.text:00401001 8B EC                   mov     ebp, esp
.text:00401003 83 EC 08                sub     esp, 8
.text:00401006 53                      push    ebx
.text:00401007 56                      push    esi
.text:00401008 57                      push    edi
.text:00401009 60                      pusha
.text:0040100A 8B 45 08                mov     eax, [ebp+8]
.text:0040100D 8B 55 0C                mov     edx, [ebp+c2]
.text:00401010 F7 D0                   not     eax
.text:00401012 4A                      dec     edx
.text:00401013 33 D0                   xor     edx, eax
.text:00401015 33 D0                   xor     edx, eax
.text:00401017 40                      inc     eax
.text:00401018 F7 D0                   not     eax
.text:0040101A 81 EA 66 24 C1 27       sub     edx, 27C12466h
.text:00401020 40                      inc     eax
.text:00401021 4A                      dec     edx
.text:00401022 F7 D2                   not     edx
.text:00401076 F7 D2                   not     edx
.text:00401078 89 45 F8                mov     [ebp+var_8], eax
.text:0040107B 89 55 FC                mov     [ebp+var_4], edx
.text:0040107E 61                      popa
.text:0040107F 8B 45 F8                mov     eax, [ebp+var_8]
.text:00401082 8B 55 FC                mov     edx, [ebp+var_4]
.text:00401085 5F                      pop     edi
.text:00401086 5E                      pop     esi
.text:00401087 5B                      pop     ebx
.text:00401088 8B E5                   mov     esp, ebp
.text:0040108A 5D                      pop     ebp
.text:0040108B C3                      retn
.text:0040108B                         sub_401000 endp

We could easily locate the challenge_funcs table because it is referenced from main(). The first challenge function, like all of the others, have a very distinct format/pattern on which we will base the emulator design.

We can distinctly see a pusha instruction (at 0x401009), followed by two instructions that load the initial values (at 0x40100A and 0x40100D), then a series of operations (between 0x401010 and 0x401076) on those registers and finally we see the results being copied back into local variables (at 0x401078 and 0x40107B) before popa is used to restore all registers.

We will use this code pattern to write a small function that identify the boundaries of the instructions that do the computation. We will then write another function that emulates code within a given range and returns the result.

Writing the emulator

In this section, we will implement two functions:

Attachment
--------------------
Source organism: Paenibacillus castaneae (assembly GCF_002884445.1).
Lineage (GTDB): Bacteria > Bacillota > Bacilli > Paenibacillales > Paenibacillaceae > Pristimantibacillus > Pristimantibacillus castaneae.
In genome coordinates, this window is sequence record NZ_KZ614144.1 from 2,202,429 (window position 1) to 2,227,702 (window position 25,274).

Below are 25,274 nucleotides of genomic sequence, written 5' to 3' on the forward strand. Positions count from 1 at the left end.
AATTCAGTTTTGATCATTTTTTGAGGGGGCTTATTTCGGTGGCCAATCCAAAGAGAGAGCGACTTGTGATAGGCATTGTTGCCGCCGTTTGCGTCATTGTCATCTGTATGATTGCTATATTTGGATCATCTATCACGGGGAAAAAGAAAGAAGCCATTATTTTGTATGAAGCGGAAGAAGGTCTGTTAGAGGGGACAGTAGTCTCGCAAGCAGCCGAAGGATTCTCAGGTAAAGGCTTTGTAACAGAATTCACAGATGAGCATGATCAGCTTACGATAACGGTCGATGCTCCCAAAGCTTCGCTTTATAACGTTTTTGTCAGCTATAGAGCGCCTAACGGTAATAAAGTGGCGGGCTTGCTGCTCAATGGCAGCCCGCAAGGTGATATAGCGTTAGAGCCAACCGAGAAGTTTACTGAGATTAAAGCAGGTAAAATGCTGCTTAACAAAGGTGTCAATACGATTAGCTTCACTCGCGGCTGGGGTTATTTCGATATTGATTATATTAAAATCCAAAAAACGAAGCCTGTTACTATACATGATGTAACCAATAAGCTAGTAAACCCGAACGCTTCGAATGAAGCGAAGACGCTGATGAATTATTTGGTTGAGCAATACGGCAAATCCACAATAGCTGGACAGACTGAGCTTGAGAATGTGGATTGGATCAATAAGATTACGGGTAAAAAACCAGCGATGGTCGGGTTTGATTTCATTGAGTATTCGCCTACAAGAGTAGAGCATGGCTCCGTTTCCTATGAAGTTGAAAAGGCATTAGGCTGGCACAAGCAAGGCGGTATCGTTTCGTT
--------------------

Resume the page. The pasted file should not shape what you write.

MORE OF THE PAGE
• scope_challenge_function(): this function finds the instructions boundaries to be emulated.
  • emulate_challenge_function(): this function emulates instructions within a given range.

Before we get started, let’s define some global variables needed by the script:

import idc, idautils, idaapi

challenge_funcs_tbl = 0x41749C
challenge_funcs_tbl_size = 12


We deduced the challenge functions table and its size from the disassembly above. We also define the RESULTS variable containing the output of calling each challenge function with c1=123 and c2=456. We will use that table to verify the emulation after we are done.

To enumerate all the challenge functions in the table, we can do something like:

for i in range(0, challenge_funcs_tbl_size):
    func = idc.Dword(challenge_funcs_tbl +  i * 4)
    print(">%x: challenge #%d" % (func, i + 1))

…and the output is:

>401000: challenge #1
>401090: challenge #2
>401130: challenge #3
>4011d0: challenge #4
>401280: challenge #5
>401330: challenge #6
>4013a0: challenge #7
>401430: challenge #8
>4014c0: challenge #9
>401530: challenge #10
>4015e0: challenge #11
>401680: challenge #12

Quick intro to instruction decoding

To decode instructions using IDAPython, use the idautils.DecodeInstruction() function:

# .text:0040101A 81 EA 66 24 C1 27       sub     edx, 27C12466h
inst = idautils.DecodeInstruction(0x40101A)

If decoding fails, then this function returns None. If decoding succeeds, we get an instruction object containing information about the instruction and its operands.

These are the important instruction attributes:

  • inst.itype: this is an integer representing the instruction type. Different opcodes have the same itype and hence opcode != itype.
  • inst.size: this is the size of the decoded instruction.
  • inst.Operands[]: this is a zero based array containing operands information.
  • inst.Op1 .. OpN: these are 1-based aliases into the Operands array.
  • inst.ea: the linear address of the decoded instruction.

You might be wondering what is the relationship between an opcode and its itype? The answer is simple. In IDA, the open database’s processor module is responsible for filling the itype field based on the opcode. In the IDA SDK, you can find a header file called allins.hpp. This header file contains enums for all supported processor modules along with enum members for each supported instruction:

// Excerpt from allins.hpp

// x86/x64 itypes
NN_null = 0,            // Unknown Operation
NN_aaa,                 // ASCII Adjust after Addition
NN_aad,                 // ASCII Adjust AX before Division
NN_aam,                 // ASCII Adjust AX after Multiply
NN_aas,                 // ASCII Adjust AL after Subtraction
NN_jz,                  // Jump if Zero (ZF=1)
NN_jmp,                 // Jump
NN_jmpfi,               // Indirect Far Jump